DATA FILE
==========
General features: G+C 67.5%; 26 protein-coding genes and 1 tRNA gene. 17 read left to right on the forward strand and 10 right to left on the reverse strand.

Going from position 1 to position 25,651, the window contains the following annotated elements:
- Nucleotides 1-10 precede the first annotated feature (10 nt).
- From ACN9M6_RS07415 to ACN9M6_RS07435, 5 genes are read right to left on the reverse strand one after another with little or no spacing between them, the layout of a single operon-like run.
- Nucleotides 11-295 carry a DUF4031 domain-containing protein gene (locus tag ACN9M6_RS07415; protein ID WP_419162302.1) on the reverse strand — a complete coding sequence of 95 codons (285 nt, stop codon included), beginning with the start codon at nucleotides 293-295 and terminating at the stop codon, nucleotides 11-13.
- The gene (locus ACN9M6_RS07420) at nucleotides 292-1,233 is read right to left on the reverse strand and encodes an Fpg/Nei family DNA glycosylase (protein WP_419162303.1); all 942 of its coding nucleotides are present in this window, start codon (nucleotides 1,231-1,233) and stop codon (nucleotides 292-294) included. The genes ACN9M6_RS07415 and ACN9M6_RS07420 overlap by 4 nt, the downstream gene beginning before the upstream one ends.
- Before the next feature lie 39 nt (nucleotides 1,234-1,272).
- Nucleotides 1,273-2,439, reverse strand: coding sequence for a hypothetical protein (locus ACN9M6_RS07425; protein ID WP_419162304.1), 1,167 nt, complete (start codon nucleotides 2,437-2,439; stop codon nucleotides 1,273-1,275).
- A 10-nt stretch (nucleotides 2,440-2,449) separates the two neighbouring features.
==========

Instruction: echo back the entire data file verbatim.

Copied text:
General features: G+C 67.5%; 26 protein-coding genes and 1 tRNA gene. 17 read left to right on the forward strand and 10 right to left on the reverse strand.

Going from position 1 to position 25,651, the window contains the following annotated elements:
- Nucleotides 1-10 precede the first annotated feature (10 nt).
- From ACN9M6_RS07415 to ACN9M6_RS07435, 5 genes are read right to left on the reverse strand one after another with little or no spacing between them, the layout of a single operon-like run.
- Nucleotides 11-295 carry a DUF4031 domain-containing protein gene (locus tag ACN9M6_RS07415; protein ID WP_419162302.1) on the reverse strand — a complete coding sequence of 95 codons (285 nt, stop codon included), beginning with the start codon at nucleotides 293-295 and terminating at the stop codon, nucleotides 11-13.
- The gene (locus ACN9M6_RS07420) at nucleotides 292-1,233 is read right to left on the reverse strand and encodes an Fpg/Nei family DNA glycosylase (protein WP_419162303.1); all 942 of its coding nucleotides are present in this window, start codon (nucleotides 1,231-1,233) and stop codon (nucleotides 292-294) included. The genes ACN9M6_RS07415 and ACN9M6_RS07420 overlap by 4 nt, the downstream gene beginning before the upstream one ends.
- Before the next feature lie 39 nt (nucleotides 1,234-1,272).
- Nucleotides 1,273-2,439, reverse strand: coding sequence for a hypothetical protein (locus ACN9M6_RS07425; protein ID WP_419162304.1), 1,167 nt, complete (start codon nucleotides 2,437-2,439; stop codon nucleotides 1,273-1,275).
- A 10-nt stretch (nucleotides 2,440-2,449) separates the two neighbouring features.